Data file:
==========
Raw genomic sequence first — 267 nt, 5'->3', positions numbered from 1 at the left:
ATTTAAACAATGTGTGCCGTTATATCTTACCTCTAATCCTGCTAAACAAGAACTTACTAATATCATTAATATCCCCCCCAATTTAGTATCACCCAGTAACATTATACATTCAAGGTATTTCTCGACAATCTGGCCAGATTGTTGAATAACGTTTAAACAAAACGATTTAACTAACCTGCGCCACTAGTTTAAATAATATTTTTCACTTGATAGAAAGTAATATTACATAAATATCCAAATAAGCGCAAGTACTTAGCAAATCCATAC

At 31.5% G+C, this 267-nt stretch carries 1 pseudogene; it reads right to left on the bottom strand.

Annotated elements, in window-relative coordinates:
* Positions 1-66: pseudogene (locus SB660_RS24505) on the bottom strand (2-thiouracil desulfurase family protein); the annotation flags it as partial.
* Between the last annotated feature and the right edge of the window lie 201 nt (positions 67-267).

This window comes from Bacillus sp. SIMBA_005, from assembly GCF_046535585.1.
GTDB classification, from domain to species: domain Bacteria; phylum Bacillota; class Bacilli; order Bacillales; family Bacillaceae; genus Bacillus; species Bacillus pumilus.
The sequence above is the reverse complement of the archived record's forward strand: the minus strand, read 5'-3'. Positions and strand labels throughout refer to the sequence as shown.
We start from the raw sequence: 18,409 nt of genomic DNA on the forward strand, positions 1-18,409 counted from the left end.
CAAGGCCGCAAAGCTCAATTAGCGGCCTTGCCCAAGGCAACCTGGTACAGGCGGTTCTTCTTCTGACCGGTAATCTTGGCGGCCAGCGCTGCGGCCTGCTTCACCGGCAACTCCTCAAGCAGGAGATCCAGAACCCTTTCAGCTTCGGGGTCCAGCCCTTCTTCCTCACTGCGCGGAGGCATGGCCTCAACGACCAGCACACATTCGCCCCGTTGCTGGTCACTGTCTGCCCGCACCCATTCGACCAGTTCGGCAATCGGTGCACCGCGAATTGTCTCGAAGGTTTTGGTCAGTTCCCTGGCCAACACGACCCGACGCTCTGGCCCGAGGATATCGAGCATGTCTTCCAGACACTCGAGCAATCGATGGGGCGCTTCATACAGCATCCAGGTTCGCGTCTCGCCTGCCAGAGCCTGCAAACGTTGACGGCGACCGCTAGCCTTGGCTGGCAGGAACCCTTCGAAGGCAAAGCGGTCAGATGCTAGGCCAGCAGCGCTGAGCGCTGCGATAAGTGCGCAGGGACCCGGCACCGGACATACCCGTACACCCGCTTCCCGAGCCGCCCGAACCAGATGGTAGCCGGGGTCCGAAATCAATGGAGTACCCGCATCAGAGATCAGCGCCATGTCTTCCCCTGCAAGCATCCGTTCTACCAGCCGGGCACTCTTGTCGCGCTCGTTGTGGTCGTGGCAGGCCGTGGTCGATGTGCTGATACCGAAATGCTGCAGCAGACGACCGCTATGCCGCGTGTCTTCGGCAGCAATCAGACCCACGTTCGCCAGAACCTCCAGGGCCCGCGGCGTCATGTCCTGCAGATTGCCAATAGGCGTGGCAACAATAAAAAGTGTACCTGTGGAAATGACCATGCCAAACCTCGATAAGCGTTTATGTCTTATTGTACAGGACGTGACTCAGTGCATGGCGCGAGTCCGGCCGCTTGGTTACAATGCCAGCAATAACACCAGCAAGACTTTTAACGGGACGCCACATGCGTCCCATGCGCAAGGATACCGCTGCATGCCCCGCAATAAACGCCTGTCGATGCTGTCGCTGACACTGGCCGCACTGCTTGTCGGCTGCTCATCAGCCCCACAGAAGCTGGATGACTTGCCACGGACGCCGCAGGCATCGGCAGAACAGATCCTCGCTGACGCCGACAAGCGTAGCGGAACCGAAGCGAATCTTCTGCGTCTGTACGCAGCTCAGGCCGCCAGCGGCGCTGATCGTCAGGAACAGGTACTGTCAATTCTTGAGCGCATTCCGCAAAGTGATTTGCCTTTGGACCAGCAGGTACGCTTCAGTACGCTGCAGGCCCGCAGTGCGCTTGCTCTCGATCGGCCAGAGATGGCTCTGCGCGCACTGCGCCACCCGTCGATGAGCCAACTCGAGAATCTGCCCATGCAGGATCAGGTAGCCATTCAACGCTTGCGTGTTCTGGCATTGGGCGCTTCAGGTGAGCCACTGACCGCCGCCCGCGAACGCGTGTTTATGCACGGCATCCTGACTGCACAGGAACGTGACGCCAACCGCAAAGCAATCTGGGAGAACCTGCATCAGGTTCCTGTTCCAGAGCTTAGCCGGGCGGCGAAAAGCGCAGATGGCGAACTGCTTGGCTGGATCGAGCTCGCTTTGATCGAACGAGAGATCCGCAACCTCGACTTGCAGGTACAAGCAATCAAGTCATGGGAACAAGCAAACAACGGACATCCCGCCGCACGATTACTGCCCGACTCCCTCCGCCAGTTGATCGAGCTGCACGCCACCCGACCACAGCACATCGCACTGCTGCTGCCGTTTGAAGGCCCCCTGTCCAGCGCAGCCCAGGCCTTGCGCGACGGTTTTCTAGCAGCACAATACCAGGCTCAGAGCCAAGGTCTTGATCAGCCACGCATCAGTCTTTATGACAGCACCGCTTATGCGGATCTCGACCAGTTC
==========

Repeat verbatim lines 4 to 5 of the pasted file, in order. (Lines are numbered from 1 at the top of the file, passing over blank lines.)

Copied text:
Annotated elements, in window-relative coordinates:
* Positions 1-66: pseudogene (locus SB660_RS24505) on the bottom strand (2-thiouracil desulfurase family protein); the annotation flags it as partial.